Noting that the Patient Protection and Affordable Care Act marks the largest change in U.S. health policy since the 1960s, Frederic E. Shaw, MD., from the US Centers for Disease Control and Prevention in Atlanta, and colleagues discuss opportunities for prevention and public health within the context of the law.
The authors note that the law is intended to address problems within the health care system, including the increasing cost of care, inadequate access to health insurance and health services, and low health care efficiency and quality. The law will bring health care coverage to an estimated 25 million more Americans by 2019. The law has made coverage more affordable, realized provisions to control costs, and restrained discriminatory insurance practices. The first National Prevention Strategy was established by the law, which adds new funding for prevention and public health programs and promotes use of clinical preventive services. The law also encourages greater collaboration between the U.S. health care and public health systems.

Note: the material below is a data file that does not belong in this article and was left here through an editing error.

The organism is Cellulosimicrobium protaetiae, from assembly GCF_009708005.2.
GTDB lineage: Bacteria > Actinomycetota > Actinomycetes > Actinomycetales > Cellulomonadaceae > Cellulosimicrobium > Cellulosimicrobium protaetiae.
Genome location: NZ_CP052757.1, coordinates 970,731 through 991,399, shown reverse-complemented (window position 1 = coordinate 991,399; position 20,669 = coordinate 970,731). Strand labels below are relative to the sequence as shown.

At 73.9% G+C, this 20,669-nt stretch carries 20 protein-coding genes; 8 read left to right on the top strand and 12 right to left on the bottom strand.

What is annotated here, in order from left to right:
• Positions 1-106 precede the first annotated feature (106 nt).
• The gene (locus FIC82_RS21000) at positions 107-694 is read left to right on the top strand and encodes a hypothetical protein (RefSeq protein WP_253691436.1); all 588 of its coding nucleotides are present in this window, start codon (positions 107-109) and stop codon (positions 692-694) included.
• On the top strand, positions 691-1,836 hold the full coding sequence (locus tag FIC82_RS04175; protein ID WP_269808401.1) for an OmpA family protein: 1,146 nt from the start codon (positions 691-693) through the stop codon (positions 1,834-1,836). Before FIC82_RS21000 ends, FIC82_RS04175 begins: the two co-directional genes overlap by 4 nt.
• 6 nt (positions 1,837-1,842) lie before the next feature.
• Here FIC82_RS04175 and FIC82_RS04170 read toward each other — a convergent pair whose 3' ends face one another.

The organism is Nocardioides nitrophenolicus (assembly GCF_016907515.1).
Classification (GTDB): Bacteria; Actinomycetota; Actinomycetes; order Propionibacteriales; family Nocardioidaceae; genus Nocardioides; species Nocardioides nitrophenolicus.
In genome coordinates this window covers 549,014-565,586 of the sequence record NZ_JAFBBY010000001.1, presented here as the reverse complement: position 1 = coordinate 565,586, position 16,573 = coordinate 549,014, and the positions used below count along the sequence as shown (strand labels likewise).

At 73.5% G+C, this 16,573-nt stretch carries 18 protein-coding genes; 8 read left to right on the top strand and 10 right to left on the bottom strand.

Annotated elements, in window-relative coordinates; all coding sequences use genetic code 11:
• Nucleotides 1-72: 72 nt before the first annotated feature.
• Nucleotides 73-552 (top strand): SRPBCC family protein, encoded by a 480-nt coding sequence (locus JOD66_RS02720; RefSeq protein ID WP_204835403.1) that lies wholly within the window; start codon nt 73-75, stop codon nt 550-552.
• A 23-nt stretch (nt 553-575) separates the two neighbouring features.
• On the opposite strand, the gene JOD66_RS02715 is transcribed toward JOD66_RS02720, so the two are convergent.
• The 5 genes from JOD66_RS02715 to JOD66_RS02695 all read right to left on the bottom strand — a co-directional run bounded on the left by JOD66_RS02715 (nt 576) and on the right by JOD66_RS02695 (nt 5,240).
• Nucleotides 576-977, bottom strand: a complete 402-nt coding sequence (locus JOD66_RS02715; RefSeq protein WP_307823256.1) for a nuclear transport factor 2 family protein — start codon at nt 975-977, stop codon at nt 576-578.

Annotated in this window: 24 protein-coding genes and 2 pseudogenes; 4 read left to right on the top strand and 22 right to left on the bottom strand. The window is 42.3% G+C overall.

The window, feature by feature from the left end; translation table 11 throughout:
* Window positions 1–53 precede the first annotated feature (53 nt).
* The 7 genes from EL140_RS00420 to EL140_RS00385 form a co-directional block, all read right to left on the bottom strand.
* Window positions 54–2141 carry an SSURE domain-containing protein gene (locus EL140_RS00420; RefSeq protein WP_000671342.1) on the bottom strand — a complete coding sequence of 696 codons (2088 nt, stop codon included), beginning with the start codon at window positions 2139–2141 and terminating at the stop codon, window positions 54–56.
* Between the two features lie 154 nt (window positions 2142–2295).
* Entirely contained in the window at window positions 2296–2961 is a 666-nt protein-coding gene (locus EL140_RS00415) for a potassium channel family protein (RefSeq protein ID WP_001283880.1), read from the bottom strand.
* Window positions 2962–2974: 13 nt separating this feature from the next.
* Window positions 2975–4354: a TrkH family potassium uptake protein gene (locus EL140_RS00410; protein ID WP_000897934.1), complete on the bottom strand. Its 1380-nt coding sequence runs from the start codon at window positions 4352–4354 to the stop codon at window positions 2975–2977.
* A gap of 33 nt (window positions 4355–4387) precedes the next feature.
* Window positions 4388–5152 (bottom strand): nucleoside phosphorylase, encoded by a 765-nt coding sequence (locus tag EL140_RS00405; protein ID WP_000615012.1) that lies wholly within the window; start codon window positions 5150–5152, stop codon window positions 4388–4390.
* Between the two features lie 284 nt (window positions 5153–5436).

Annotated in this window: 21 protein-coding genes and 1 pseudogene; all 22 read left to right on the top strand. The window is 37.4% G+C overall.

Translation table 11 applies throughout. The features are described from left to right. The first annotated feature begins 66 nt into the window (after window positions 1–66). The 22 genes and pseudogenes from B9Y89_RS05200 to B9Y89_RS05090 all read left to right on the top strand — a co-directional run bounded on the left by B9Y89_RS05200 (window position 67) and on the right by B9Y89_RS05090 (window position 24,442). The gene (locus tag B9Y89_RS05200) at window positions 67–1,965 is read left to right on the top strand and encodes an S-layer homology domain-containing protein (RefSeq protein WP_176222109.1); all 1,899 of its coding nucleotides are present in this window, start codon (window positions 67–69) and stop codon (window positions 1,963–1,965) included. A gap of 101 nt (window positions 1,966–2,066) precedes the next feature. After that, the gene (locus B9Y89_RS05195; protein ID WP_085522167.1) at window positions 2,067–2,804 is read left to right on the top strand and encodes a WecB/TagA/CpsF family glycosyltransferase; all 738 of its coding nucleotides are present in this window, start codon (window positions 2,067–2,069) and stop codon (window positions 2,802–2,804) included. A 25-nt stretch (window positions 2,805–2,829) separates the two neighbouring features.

"Taken together, the various effects of the Patient Protection and Affordable Care Act can advance the health of the U.S. population," the authors write.